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SME Diaries: How Covid-19 affected our catering business and made us change course in more ways than one

In this instalment, Mr Foo Zhi Yang, 30, the second-generation owner of a catering firm, recalls how the pandemic upended the company’s business, which revolved around corporate events. The firm began targeting health-conscious individuals, and also trained employees to take on different roles. This created a new revenue stream and put the company on the road to recovery.

SME Diaries: How Covid-19 affected our catering business and made us change course in more ways than one

Mr Foo Zhi Yang, 30, is the second-generation owner of Liang Food Caterer, which employs seven full-time local employees.

Small- and medium-sized enterprises (SMEs), which form 99 per cent of businesses in Singapore, have felt the impact of Covid-19 keenly. TODAY’s Voices section is publishing first-hand accounts from SME owners and managers on the highs and lows of running a business in the pandemic.

In this instalment, Mr Foo Zhi Yang, 30, the second-generation owner of a catering firm, recalls how the pandemic upended the company’s business, which revolved around corporate events. The firm began targeting health-conscious individuals, and also trained employees to take on different roles. This created a new revenue stream and put the company on the road to recovery.

For the longest time, I considered food-and-beverage (F&B) to be one of the safest industries to start a business in, since food doesn’t just connect people as a universal language, it is also a necessity.

However, I got a rude awakening in 2020. The Covid-19 pandemic brought about unprecedented challenges, especially when buffet and large-scale catering services could not take place. My company, Liang Food Caterer, was vulnerable due to its entrenched service model of wholly catering to business clients.

With employees working from home and events dwindling to zero, our catering business came to a standstill. We hardly received any enquiries and sometimes had zero orders for the week. Our revenue dropped by approximately 80 per cent for the first time since 1988.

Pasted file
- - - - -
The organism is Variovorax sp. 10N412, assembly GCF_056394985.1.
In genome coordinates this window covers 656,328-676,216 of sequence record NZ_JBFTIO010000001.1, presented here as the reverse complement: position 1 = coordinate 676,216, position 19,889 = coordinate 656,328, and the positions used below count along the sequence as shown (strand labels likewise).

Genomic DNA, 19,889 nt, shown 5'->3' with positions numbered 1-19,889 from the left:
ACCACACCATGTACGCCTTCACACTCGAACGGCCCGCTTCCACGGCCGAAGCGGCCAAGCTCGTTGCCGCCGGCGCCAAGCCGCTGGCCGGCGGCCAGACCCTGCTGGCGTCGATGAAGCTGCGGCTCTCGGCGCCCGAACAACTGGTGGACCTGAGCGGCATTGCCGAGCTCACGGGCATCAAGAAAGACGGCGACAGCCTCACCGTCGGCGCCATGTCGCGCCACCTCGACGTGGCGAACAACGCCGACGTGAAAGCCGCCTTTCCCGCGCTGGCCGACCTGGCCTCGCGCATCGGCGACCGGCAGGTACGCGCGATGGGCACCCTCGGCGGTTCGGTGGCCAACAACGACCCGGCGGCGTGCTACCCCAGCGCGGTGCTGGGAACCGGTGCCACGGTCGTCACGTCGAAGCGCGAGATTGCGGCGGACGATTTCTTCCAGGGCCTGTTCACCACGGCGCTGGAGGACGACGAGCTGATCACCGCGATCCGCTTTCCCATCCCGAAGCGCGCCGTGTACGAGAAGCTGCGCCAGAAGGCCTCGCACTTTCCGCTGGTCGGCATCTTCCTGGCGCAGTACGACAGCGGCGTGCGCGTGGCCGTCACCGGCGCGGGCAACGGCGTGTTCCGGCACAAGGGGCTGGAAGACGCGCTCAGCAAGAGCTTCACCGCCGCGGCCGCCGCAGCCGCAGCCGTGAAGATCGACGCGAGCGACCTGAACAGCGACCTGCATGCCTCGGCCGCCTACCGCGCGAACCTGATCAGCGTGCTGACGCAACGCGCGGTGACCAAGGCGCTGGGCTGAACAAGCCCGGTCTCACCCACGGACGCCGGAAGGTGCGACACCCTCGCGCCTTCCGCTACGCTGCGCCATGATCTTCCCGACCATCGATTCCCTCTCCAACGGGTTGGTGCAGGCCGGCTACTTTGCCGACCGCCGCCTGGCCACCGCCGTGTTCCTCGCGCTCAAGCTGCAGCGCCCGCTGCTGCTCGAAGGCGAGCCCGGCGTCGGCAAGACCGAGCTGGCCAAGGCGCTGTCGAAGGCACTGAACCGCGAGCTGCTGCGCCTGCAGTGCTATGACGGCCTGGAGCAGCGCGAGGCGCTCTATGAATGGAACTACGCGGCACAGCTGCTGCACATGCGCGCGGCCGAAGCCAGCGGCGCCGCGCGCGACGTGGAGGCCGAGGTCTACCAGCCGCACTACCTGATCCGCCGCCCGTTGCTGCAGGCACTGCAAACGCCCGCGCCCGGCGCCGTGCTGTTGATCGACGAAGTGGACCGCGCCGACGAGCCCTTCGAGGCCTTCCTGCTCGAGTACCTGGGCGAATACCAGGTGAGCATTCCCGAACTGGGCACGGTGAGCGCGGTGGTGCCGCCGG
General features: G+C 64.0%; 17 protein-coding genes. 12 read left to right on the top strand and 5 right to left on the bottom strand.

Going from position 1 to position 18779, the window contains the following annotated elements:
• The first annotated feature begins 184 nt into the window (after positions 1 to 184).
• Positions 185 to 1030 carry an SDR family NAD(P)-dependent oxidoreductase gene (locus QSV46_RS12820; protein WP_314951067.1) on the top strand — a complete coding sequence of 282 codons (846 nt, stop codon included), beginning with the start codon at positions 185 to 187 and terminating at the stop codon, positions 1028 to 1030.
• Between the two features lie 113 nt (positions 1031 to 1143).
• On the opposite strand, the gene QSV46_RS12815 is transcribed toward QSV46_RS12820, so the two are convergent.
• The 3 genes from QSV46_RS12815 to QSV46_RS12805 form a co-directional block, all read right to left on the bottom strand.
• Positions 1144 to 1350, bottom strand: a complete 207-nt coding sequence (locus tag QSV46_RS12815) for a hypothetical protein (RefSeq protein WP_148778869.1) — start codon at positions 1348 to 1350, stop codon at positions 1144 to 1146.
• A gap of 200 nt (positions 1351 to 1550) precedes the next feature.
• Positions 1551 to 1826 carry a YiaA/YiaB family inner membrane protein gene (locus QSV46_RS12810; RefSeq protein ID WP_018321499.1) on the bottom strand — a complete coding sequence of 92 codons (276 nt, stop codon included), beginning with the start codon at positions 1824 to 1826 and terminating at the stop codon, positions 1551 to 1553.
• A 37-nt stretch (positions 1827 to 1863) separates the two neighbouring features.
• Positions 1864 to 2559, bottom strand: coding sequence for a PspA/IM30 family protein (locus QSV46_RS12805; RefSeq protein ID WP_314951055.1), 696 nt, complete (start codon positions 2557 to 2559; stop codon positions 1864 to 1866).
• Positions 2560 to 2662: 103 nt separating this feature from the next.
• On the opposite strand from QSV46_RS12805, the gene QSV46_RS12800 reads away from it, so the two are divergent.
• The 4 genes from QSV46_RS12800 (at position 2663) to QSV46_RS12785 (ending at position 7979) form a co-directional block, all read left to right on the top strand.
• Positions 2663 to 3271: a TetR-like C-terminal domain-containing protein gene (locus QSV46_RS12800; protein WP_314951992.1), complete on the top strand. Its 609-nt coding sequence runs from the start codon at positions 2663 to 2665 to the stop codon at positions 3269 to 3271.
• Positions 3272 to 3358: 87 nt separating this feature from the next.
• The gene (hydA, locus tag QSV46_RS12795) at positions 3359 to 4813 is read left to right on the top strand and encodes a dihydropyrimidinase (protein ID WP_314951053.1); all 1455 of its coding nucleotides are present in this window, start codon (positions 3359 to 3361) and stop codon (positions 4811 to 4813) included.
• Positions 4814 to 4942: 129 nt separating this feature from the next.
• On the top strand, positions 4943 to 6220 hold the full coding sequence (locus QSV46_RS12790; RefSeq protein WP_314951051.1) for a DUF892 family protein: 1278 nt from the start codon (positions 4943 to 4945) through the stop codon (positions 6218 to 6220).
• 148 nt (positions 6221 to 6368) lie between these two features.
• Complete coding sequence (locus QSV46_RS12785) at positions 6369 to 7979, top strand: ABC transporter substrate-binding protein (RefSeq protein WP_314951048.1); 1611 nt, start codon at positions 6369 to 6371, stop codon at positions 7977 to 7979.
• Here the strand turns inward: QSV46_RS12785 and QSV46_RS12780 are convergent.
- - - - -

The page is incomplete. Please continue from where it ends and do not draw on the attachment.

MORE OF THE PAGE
Closure looked like a possibility. However, I couldn’t bear to let my employees go, many of whom have stuck by us for years. I was determined to keep the family business going.

I was fortunate to come across the Service Industry Transformation Programme (SITP) by Workforce Singapore and the Singapore Productivity Centre in September 2020 which helped us relook our business models.

In June 2021, we launched a new e-commerce touchpoint, Liang Gourmet, targeting health-conscious individuals amid an increased demand from people working from home. This created a new revenue stream and helped bring in roughly 10 per cent of our sales revenue.

Reaching out to a new target segment was a steep learning curve for us but the programme’s facilitators helped to ease the transition.

We were also guided on developing SOPs (standard operating procedures) and training plans as we redesigned existing employees’ roles. For example, our delivery drivers took on responsibilities in preparing bentos in the kitchen.

With the successful launch of Liang Gourmet, we also recognised the need to improve our marketing efforts and increase our brand awareness.

Hence, we took on a second SITP project to equip our employees with digital marketing knowledge. Now, my administrative assistant can help with content curation and launch digital marketing campaigns.

We are still in the process of recovering lost revenue. With the recent easing of safe management measures, our priority is to restore our key revenue stream from business clients, while focusing on expanding our consumer clientele.

With more enquiries and orders now, business has improved over the past few weeks with revenue reaching close to 35 per cent of pre-pandemic days.

Our focus over the next few months is to embark on more aggressive marketing given the fierce competition in this saturated market.

This includes establishing a physical presence through mobile kiosks, and strengthening our capabilities by upskilling workers and hiring new staff in business development and marketing roles.

I am also open to considering those who are now in short-term Covid-19 support roles or back-to-work women, who have an interest in this industry.

We are also looking at expanding into healthier and green offerings, such as plant-based meals. 

While challenges such as the manpower crunch and increasing fuel and electricity costs remain, I am hopeful that these gradual steps will prove successful in our recovery process.

ABOUT THE WRITER:

Mr Foo Zhi Yang, 30, is the second-generation owner of Liang Food Caterer, which employs seven full-time local employees.

If you are an SME owner or manager with an experience to share or know someone who wishes to contribute to this series, write to voices [at] mediacorp.com.sg with your full name, address and phone number.

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SME Diaries business catering F&B Covid-19

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